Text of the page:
Winston Churchill is famously quoted as saying, “History is written by the victors.”
So then how was American civil war history written by the losers?
After the civil war, the Confederate South crafted a narrative that aimed to justify its role in the war as heroic and just. This movement has come to be known as the Lost Cause of the Confederacy, and its mission was two-fold: justify the actions and beliefs of the Confederacy and teach their children and future generations of white southerners to believe their fight was admirable and just.
Umm, bold much?!
The catalyst behind the “Lost Cause” was a group of white, female socialites that called themselves the United Daughters of the Confederacy (UDC). Founded in 1894, their mission included, “creating a social network, memorializing the war, maintaining a ‘truthful record of the noble and chivalric achievements’ of their veterans, and teaching the next generation ‘a proper respect for and pride in the glorious war history’.”
Again, bold much?!
This group used two primary means of advancing the Lost Cause agenda. The first was erecting statues to memorialize and celebrate the Confederate in prominent public spaces. Said simply, these women were out here creating false idols.
Their second strategy was to shape how children think about the war and their southern heritage by influencing what they were taught in schools. That’s right, integrating this bull**** into children’s textbooks! Jesus take the wheel.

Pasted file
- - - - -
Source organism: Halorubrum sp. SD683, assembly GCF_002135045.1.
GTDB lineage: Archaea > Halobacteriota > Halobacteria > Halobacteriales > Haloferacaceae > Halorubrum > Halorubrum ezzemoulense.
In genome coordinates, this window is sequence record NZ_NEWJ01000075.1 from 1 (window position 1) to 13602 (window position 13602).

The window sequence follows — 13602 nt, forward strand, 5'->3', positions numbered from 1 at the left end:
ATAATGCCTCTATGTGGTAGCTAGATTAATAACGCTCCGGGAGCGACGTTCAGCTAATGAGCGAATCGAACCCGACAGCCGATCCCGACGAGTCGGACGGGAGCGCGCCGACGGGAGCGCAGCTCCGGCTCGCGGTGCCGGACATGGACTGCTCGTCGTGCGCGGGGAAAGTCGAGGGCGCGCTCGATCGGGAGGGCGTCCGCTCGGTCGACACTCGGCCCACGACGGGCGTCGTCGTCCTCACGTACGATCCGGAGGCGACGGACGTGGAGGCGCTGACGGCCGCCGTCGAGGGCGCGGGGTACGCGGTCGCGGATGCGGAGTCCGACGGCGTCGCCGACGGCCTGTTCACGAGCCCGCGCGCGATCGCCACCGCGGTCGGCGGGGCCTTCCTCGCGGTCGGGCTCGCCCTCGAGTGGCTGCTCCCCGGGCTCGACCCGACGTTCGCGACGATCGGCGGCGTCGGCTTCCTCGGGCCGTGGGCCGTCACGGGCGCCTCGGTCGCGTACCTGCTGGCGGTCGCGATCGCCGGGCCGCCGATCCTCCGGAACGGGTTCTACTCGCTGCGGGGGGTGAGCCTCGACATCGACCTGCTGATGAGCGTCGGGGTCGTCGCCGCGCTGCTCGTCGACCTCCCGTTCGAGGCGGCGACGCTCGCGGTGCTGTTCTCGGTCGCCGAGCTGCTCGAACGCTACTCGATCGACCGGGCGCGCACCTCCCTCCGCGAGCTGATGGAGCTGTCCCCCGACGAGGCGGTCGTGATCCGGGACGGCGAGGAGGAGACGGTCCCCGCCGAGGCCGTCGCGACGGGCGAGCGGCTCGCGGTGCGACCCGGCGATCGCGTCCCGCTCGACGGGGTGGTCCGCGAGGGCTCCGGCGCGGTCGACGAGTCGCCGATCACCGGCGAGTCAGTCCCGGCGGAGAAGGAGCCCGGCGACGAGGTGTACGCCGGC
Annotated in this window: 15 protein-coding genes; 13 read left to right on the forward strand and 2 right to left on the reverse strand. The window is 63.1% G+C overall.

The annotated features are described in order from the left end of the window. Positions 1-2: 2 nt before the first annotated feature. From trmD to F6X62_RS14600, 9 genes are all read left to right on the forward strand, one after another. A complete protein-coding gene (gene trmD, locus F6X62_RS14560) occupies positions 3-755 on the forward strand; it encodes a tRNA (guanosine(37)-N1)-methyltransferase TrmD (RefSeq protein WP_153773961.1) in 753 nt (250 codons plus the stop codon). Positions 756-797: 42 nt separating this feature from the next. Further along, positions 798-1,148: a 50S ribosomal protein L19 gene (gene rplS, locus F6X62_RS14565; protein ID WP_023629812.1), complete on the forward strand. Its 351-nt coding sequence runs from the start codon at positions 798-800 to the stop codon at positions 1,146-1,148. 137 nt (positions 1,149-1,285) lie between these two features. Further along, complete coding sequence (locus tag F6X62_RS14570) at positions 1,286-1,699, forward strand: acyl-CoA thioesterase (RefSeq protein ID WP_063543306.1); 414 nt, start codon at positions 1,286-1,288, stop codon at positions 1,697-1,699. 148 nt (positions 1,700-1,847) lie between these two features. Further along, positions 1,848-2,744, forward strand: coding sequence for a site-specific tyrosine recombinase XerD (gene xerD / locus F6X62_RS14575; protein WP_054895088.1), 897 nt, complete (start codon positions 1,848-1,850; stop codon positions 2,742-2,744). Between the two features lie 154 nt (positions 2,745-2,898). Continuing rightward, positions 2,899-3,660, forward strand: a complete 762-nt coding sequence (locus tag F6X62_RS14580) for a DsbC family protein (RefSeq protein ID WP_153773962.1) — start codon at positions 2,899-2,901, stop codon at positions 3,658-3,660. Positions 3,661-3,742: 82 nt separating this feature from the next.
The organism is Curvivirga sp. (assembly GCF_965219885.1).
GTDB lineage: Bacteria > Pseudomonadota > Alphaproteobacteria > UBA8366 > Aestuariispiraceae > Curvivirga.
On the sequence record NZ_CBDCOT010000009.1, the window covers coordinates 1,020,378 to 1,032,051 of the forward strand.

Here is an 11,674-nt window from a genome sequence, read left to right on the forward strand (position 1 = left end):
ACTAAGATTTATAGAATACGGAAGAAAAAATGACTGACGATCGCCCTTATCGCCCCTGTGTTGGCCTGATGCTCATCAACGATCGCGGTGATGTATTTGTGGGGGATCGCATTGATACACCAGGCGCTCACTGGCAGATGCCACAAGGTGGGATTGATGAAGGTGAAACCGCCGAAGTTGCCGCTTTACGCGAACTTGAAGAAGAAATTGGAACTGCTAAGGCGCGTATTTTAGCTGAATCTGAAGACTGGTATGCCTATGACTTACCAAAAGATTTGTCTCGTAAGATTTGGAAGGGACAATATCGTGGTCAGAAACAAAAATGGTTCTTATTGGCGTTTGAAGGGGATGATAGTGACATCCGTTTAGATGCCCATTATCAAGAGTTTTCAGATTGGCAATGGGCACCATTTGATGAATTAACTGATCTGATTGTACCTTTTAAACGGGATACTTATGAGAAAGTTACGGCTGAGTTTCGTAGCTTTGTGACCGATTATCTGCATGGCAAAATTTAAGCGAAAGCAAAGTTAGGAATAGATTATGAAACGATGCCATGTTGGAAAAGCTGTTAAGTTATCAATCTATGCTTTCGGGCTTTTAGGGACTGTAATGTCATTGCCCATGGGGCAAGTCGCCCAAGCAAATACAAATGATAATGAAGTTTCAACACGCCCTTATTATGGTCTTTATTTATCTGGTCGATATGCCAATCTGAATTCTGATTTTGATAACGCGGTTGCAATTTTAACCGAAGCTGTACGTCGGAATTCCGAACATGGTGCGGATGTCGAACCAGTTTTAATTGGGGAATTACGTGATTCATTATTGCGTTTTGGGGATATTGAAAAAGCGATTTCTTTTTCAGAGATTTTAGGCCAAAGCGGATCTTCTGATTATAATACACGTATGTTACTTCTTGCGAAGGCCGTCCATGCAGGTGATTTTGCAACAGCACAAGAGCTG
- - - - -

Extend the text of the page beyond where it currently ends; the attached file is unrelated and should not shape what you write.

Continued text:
The craziest part about this whole thing? The UDC did all of this at a time when women did not have the right to vote and were not participating in politics. Talk about privilege.
What the UDC and the Lost Cause underscore is how deeply engrained so much of this thinking is across certain parts of the U.S. Almost to no fault of their own, millions of children are growing up being taught history, values and ideologies that are broken, and they grow up knowing nothing else.
Now we are not going to sit up here and defend foolishness and make excuses for people buying into racist, white supremacist thinking. But it does present an opportunity to reflect, empathize, and understand that all of us come from different starting points.
Thank you, Vox, for the history lesson. Check out the full video here.